His bias was on full display in a section called “credibility determinations” in which he weighed the believability of those giving testimony on either side. He found those who testified in favor of same-sex marriage “experts” who were “amply qualified to offer opinion testimony on the subjects identified.” Those opposed, he said, had opinions that were “unreliable and entitled essentially to no weight.”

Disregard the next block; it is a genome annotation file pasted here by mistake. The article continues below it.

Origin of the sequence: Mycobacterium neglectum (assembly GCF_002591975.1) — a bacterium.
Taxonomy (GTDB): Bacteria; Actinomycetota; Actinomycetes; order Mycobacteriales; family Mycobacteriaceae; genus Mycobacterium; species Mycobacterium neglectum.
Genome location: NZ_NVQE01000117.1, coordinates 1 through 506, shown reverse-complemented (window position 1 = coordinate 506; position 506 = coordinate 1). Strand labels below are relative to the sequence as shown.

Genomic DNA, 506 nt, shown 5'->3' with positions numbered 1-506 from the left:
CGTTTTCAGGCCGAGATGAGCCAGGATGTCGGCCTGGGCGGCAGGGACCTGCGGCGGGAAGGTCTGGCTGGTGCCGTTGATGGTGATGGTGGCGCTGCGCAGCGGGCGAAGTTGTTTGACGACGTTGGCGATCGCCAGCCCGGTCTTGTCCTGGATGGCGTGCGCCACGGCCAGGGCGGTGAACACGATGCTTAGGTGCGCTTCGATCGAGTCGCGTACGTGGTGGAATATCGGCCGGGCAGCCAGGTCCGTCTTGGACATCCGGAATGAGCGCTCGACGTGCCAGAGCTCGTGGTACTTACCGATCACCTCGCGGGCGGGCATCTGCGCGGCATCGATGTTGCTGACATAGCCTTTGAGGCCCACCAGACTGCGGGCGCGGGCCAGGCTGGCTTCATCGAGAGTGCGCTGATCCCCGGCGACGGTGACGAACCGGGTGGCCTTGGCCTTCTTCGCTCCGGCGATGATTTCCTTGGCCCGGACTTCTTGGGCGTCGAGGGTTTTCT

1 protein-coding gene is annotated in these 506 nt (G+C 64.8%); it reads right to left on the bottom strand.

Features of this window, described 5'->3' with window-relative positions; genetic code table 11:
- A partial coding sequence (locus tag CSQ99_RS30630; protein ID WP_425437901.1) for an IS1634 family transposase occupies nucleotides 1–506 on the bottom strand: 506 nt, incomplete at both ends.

When he got to the “findings of fact,” he routinely stipulated and interpreted things in the most favorable light for those advancing same-sex marriage and called them “facts.” Here are examples of many of his facts and findings, which you are urged to read slowly and consider individually: “homosexual conduct and attraction are constitutionally protected”; “no meaningful differences exist between same-sex couples and opposite-sex couples”; “gender no longer forms an essential part of marriage”; the exclusion of same-sex couples from marriage is an “artifact of a time” that “has passed”; same-sex unions “encompass the historical purpose and form of marriage”; marriage has nothing essentially to do with opposite sex relationships or the procreation or education of children from that union, but is only “the state recognition and approval of a couple’s choice to live with each other, to remain committed to one another and to form a household based on their own feelings about one another and to join in an economic partnership and support one another and any dependents”; “allowing same-sex couples to marry has at least a neutral, if not a positive, effect on the institution of marriage” and “will not affect the number of opposite-sex couples who marry, divorce, cohabit, have children outside of marriage or otherwise affect the stability of opposite sex marriages”; “the gender of a child’s parent is not a fact in a child’s adjustment,” “children do not need to be raised by a male parent and a female parent to be well-adjusted,” and “the genetic relationship between a parent and a child is not related to a child’s adjustment outcomes”; “that the majority of California voters supported Proposition 8 is irrelevant”; and “religious beliefs that gay and lesbian relationships are sinful or inferior to heterosexual relationships harm gays and lesbians.”